The baseline data included gender, age and weight, disease activity (DAS28), erosiveness, rheumatoid factor status and disease duration, use of corticosteroids and MTX, total number of DMARDs in medical history. Felty's syndrome, rheumatoid noduli, pericarditis, pleuritis, keratoconjunctivitis and rheumatoid vasculitis were regarded as extra-articular manifestations. Presence of cardiovascular disease, diabetes mellitus, chronic obstructive pulmonary disease and leucopenia were regarded as comorbidities, possibly relevant to the occurrence of serious infections.
Dose of MTX, dose of corticosteroids, disease activity (DAS28), visual analogue scale (VAS) pain, Health Assessment Questionnaire, and comorbidities— chronic obstructive pulmonary disease, leucopenia, cardiovascular disease and diabetes, were measures that were allowed to vary over time during the follow-up period of 5 years and were computed as time-dependent covariates with 6-month intervals.
Infections were classified by a doctor according to the Federal Drug Administration definition of a serious adverse event—that is, one needing hospitalisation and/or intravenous antibiotic therapy, is life threatening or leading to persistent or significant disability.22 All serious infections were categorised: septicaemia; skin and soft tissue infections; upper respiratory tract infections; lower respiratory tract infections; ear nose and throat infections; intra-abdominal infections; musculoskeletal infections; cardiovascular infections and miscellaneous serious infections. Opportunistic infections were included if satisfying the definition of ‘serious infection’.
Missing values in baseline variables were imputed to increase precision and to avoid bias. Weight, tender and swollen joint count, erythrocyte sedimentation rate, VAS general health, Health Assessment Questionnaire, VAS pain, presence of erosions and rheumatoid factor had missing values (with a maximum of 36%).
Multiple imputation was used for missing values with a linear regression method with a random component, conditionally on being missing at random.
DAS28 was missing in 22.2% and calculated with the imputed values of tender joint count, swollen joint count, Erythrocyte Sedimentation Rate (ESR) and VAS general health.
Patients contributed person-years of follow-up for the period in which they were treated with their first TNF-inhibiting agent, plus five times the half-life of the specific TNF-inhibiting agent; which becomes 15 days for etanercept, 45 days for infliximab and 70 days for adalimumab. After five times the half-life less than 5% of the working metabolites are circulating in the blood.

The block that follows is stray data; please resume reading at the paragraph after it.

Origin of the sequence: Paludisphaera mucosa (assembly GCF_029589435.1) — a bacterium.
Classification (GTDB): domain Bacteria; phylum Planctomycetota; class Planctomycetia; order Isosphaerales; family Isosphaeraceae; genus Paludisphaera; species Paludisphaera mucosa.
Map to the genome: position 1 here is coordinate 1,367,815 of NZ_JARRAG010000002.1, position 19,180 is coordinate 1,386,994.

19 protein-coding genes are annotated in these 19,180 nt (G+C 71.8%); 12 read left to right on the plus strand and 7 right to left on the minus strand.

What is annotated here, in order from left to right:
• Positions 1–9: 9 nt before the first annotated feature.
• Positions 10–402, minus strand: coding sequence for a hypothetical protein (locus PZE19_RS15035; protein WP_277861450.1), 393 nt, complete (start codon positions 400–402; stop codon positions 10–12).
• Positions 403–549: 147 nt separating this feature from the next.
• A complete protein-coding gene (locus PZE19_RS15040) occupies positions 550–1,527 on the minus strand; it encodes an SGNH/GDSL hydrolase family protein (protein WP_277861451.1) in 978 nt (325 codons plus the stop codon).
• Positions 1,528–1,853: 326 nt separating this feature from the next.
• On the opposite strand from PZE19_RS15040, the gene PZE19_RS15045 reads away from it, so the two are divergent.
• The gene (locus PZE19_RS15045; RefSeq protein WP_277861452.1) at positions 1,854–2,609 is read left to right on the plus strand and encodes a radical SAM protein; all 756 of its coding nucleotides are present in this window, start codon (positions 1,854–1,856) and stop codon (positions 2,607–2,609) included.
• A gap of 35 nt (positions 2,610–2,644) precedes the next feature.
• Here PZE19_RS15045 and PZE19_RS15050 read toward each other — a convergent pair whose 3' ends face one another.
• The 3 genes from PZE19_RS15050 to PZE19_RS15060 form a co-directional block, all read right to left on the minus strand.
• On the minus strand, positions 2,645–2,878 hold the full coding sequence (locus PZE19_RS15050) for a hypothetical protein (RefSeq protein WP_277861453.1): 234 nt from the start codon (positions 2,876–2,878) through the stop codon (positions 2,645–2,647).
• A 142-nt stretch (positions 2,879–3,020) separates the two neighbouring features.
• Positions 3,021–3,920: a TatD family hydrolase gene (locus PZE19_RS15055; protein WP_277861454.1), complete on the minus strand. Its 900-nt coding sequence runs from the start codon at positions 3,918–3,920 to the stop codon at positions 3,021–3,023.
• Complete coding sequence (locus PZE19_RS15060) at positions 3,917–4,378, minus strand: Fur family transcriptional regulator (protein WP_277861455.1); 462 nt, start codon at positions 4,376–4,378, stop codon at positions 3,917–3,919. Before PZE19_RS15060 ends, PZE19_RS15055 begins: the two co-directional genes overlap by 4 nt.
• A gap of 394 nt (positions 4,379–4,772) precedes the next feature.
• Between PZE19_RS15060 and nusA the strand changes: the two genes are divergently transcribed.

Follow-up ended after up to 5 years, or sooner: when the first TNF inhibitor was stopped, or after occurrence of a first serious infection.
Survival analysis with Kaplan–Meier plots was used to describe time until occurrence of a first serious infection for each of three TNF inhibitors. Only first serious infections were analysed. Incidence rates for serious infections were calculated from the observed number of first serious infections divided by the number of patient-years exposure to TNF-inhibiting therapy.
Baseline differences between the three treatment groups in patient, disease and treatment characteristics were analysed using one-way analysis of variance, χ2 test or Kruskal–Wallis test, as appropriate.
Survival analysis, by a Cox proportional hazards model using the pooled dataset resulting from multiple imputation with time-to-first-serious infection as dependent variable, was used to estimate risk differences between the three treatment groups, with correction for (time variant) confounders. Variables (baseline variables and time varying variables in table 1) were regarded as acting as confounders if the regression coefficient of the main effect (TNF-inhibiting agent) in the Cox proportional model changed by at least 10% when adding the variable to the model using a forward selection approach. The risk difference between adalimumab, infliximab and etanercept were given as adjusted HRs (adjHRs) and 95% CI.
The proportional hazard assumption was checked by graphical inspection of the linearity of the hazards over time and log−log plots and by plotting Schoenfeld residuals over time.
Sensitivity analyses were performed with different values of the risk window extension: 0 months and 1 month after stopping the first anti-TNF inhibitor, and by only studying patients since 2004 when all three agents were available. In addition, analysis of whether the effect of a TNF-inhibiting agent on infection risk differed with age and gender (effect modification) was studied.
All analyses were performed using SPSS V.18.0, adopting a 5% level of significance (two-sided).
By July 2011, 2515 patients were included in the DREAM biological registry and the biological registry from the RUNMC together. A total of 2356 patients were included in the analyses (2000 patients from the DREAM biological registry and 356 patients from the database of RUNMC). There were 621 (26%) patients using infliximab, 776 (33%) patients used adalimumab and 959 (41%) patients used etanercept as first TNF-inhibiting therapy (figure 1). The median (P25–P75) follow-up time in months was 16 (5–40) for etanercept, 19 (7–44) for adalimumab and 16 (5–56) for infliximab.
At the time of starting the TNF-inhibitor, the mean age of the patients was 54 years, most patients were female, and about half of the patients had high disease activity (table 1). There were small baseline differences between the three groups, nearly all of which were statistically significant.
Occurrence of serious infections